The story begins in Susan’s struggle to be okay and to process her husband’s actions, which include dating “Jewel of the Not-So-Spectacular Boobs” and trying to turn her adult sons against her, but quickly moves into Susan’s infatuation and courtship with Reza, a dreamy stockboy at the local grocery store who pitches woo like… well, like something that pitches amazing woo. But this story doesn’t merely revolve around whether or not the girl gets the guy: Susan also develops a deepening relationship with her son’s girlfriend, Nika; is pushed and stretched by her friend Marcella (I think of her as a door-opener here); is encouraged to love herself (in more ways than one) by her sex toy-selling online friend FemmeFataleFun (who sends care packages), and is challenged, encouraged and supported by a couple seemingly-on-the-prowl younger men online. In there, she also starts baking cherry pies as a kind of therapy, but those pies wind up garnering her loyalty, interest and love.

This is more about those friendships than the love affair—though there’s the central narrative of falling in love (tenuous flirtation, insecure interest, deepening romance) for those who want it, there’s more to be had. For me, the story is about the ways in which Susan’s friends support her, the ways in which Susan supports other people, the ways in which love is a community event as much as it is a private thing.

Plus, you know, the story is funny, too. Ha-ha funny, I mean. Susan’s clever, and hearing the tale through her voice makes it all the more fun. She’s wry and smart and afraid-but-brave. The story itself hooks you in—a good narrative, told in pieces like this (we don’t see the action directly, but only hear what Susan will tell us about after the fact), can be (and is here) so addictive.

 

REVIEW: And It Came to Pass by Laura Stone

And It Came to Pass by Laura Stone (May 18, 2017); 222 pages. Available from Interlude Press here:

The title of this novel, And It Came to Pass, occurs frequently in the Bible, and is usually understood to mean “it happened.” But we American-English-speakers also use “pass” in the sense that it came and went (like a storm), and “it came to” to mean that was the intent all along—it appeared in order to rise up, make trouble, and then go away.

That little language musing (from someone who generally can’t help herself on such things) is my way of getting to the point that, in the case of this novel, both meanings work: the novel is about a stormy situation that happens, but also the point of the novel is that the storm happens and then there’s life on the other side. What goes up must come down, They say. It’s a story full of hope, I say.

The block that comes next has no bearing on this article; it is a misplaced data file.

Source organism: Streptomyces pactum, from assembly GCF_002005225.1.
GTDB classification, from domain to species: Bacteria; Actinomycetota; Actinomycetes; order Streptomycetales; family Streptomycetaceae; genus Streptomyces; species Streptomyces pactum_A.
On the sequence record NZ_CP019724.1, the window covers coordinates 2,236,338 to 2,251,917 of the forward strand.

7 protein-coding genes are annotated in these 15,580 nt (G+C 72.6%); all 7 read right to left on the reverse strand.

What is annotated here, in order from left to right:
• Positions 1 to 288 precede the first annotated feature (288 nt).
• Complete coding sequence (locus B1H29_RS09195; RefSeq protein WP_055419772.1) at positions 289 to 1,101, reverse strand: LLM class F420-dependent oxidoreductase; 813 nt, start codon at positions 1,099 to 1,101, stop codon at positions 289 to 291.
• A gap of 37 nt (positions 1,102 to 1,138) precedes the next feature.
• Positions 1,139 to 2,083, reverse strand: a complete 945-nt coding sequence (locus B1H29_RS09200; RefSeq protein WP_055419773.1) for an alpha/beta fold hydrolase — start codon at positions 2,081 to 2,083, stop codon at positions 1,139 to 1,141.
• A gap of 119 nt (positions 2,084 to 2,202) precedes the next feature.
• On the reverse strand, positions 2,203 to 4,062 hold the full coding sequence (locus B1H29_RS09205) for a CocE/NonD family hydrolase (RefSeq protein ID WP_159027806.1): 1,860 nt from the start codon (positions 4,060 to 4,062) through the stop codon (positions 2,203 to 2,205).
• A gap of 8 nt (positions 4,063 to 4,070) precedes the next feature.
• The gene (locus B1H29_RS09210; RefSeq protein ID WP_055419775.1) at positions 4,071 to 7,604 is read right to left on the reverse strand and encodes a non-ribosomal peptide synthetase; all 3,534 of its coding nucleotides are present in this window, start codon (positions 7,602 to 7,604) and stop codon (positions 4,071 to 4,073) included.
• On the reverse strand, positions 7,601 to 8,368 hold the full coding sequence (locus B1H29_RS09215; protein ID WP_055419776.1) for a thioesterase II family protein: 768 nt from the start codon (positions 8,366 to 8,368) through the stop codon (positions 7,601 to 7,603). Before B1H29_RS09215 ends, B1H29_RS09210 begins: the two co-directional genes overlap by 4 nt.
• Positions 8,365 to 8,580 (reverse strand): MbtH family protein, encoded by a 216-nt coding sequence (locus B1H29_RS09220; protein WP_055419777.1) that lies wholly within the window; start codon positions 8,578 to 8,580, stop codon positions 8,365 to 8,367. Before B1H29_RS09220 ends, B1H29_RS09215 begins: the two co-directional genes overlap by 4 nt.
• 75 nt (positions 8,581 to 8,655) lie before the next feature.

And It Came to Pass is the story of Adam and Brendan, two young Mormon men who meet each other when they are paired as missionaries during a 2-year assignment in Spain. They fall in love, but this is especially bad for contemporary LDS folk, who are not generally accepted by the LDS church for being gay (or acting on SSA, “same sex attraction”). As missionaries, if they are discovered in their love, Adam and Brendan run the risk of being dishonorably discharged from their service, sent home early in shame and excommunicated from the LDS Church. This is complicated by the fact that Adam’s father and mother practice an unyielding, dour form of their faith which compels them to cut off contact with their own son if they discover he is gay. So Adam and Brendan, as so many of us queer folk tend to be, are strung between faith/family and love/personal fulfillment, and must figure out a way to live.

What’s really gratifying here is that this is a loving, generous portrait of the struggle—this does not present the easy situation (evil LDS folk who hate the Innocent Gay Victims nor Selfish Hedonistic Gays and Innocent Well-Meaning LDS folk), but a complex portrait of two deeply faithful men who must struggle between two poles (love and faith). It’s also gratifying that the LDS followers are not shown as universally dour and unyielding as Adam’s parents—it’s not a bloc, one comes to understand; there are many ways of practicing and believing.

At its heart, this is a true romance—two folks meet, fall in love, are faced with a seemingly-insurmountable challenge and must figure out a way to surmount it or go their separate ways.

Due to time constraints, I read this novel in little bursts over the course of more than a week, but between bursts, my mind kept wandering back to the characters and wanting to return. It grips, in other words, but subtly, a kind grip; friendly, but no less compelling for its friendliness. In part, I think this is because of its evenness, its kindness, its resistance to easy villains and black-white divisions.

No solution is without sacrifice here, but no sacrifice is total—loss comes to feel, as it so often does, inevitable, even a relief, a gentle winnowing. The implicit criticism here is of stasis, of clinging to what is wrong or cruel just because someone tells you to do so. At the heart of this love story is the idea that one can know truth and right—some people call that God—for oneself better than anyone else can.

Like I said, it’s a true romance.